The clock line, the blue trace, stays high (12V) most of the time but since the board inverts both signals that is a logic '0' out from my CPU. It goes low for 2mS and is then high for 8mS between pulses. The pattern repeats every 100mS. The data line (blue trace) is clocked into the switch's display shift register by the rising edge of the clock so if it is required to be low it sets low with the clock and sets high again 2mS after the clock. Between the 100mS frames the data line alternates between high and low and this probably supplies a simplistic I am alive signal to the BECM without the CPU there having to actually read the data. If you look at the plot you can see the rising edges of the blue line match up with the red being low, low, high, low in both cases. This sets the lights in ascending order. This is reasonably trivial to program. I have a 1mS heart-beat as my basic timer so I will just service the data lines every 2mS and cycle in 200mS to cater for the alternating state of data in the gap.

I started to cut the picture of my simulation but realised that was silly. You can't tell them apart. The only snag with testing indoors is that you need to add pull up resistors to the test jig, I used 5K6 to 12V, because the EAS ECU only pulls down.

Incidentally... If I set the line high in both gaps rather than alternating the BeCM displayed the 35MPH warning message and if I set it low it showed EAS Manual.

Version oneThe first version ran reasonably. The plot is a test run - time in seconds and height in mm. It was a bit slow but it followed the demanded height quite well.

It didn't do things like always lift the back first yet as it just trimmed round to taper into the required height and it was having trouble talking to the BeCM even though the ride-height switch on the same circuit was quite happy as this was before I got my ECU reset and 'scoped its outputs (see above). It did, however, allow me to dump out values and begin to see a pattern where it would drive high. Remember I am still hunting for the elusive fault that drives EAS ECUs mad and I begin to suspect a wiring problem in the sensors.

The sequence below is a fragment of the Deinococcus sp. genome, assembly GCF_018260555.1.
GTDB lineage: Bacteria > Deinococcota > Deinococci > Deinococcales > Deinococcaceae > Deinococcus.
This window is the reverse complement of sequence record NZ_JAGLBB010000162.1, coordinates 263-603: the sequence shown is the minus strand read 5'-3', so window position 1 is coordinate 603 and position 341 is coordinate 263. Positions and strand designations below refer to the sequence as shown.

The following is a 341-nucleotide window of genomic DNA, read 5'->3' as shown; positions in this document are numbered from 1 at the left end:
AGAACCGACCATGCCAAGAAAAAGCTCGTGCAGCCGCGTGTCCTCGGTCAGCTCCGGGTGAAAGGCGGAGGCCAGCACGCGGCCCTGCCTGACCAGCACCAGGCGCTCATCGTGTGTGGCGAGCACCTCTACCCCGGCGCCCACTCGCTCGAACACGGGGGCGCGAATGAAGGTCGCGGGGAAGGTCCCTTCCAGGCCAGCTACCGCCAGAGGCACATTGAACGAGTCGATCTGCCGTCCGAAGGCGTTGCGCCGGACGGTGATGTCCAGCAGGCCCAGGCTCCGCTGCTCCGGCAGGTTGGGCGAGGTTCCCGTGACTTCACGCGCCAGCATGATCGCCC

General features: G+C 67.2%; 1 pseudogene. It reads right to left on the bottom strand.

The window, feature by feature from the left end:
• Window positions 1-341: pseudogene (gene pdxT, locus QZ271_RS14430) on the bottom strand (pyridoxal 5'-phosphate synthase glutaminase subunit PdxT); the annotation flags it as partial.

Revise that: a wiring problem to the rear-right solenoid. It was now pretty predictable. The rear-right wheel didn't respond. That is a killer to the standard box but not to mine. Rattle the cables on plug C152 and most times it comes back. Now the valve gear has been changed twice so the plug itself is worth looking at. So I put it into the shop for a new plug, specifically a nice new set of crimps. Watch this space - as they say...

Well that didn't seem to fix it but it's still intermittent and rattling the cables on C152 makes it come and go. I was frustrated and just put up with it for a while. What-ever the problem was it now failed first thing but once the whole system had warmed up it worked so it wasn't too bad now I had a box that didn't need resetting all the time.

So what next? I tried putting a bridge wire from the harness to bypass the whole C152 section but that worked for a few weeks then the fault came back. It does seem that disturbing the wiring improves things which, I suppose, is why the garage can always 'fix' it. It just doesn't stay fixed and I really want it to stay fixed.

So I delved again with a voltmeter on the wire and jiggling things about. The connection seemed good and yet the valve was not pulling in so it was time to take the whole box apart, something I'd rather been putting of until then. I got out the camera again so I had a record of how it was to go back together again (they are big files so don't bother unless you really need them).
PA120979.JPG PA120980.JPG PA120981.JPG PA120982.JPG PA120983.JPG PA120984.JPG PA120985.JPG PA120987.JPG PA120989.JPG PA140990.JPG
Sadly, by the time I've got it on the bench the intermittent fault is not showing but I am somewhat surprised to discover that the valve block may be dated 2004 but the electronics package is dated 1984 and, frankly, looks it. I wiggle the wires and I think I got a momentary break on the right one but it's impossible to be sure but I decided to change it anyway. I Googled the part number and www.p38spares.co.uk came up and they had one in stock at £170 so I ordered it and fitted it.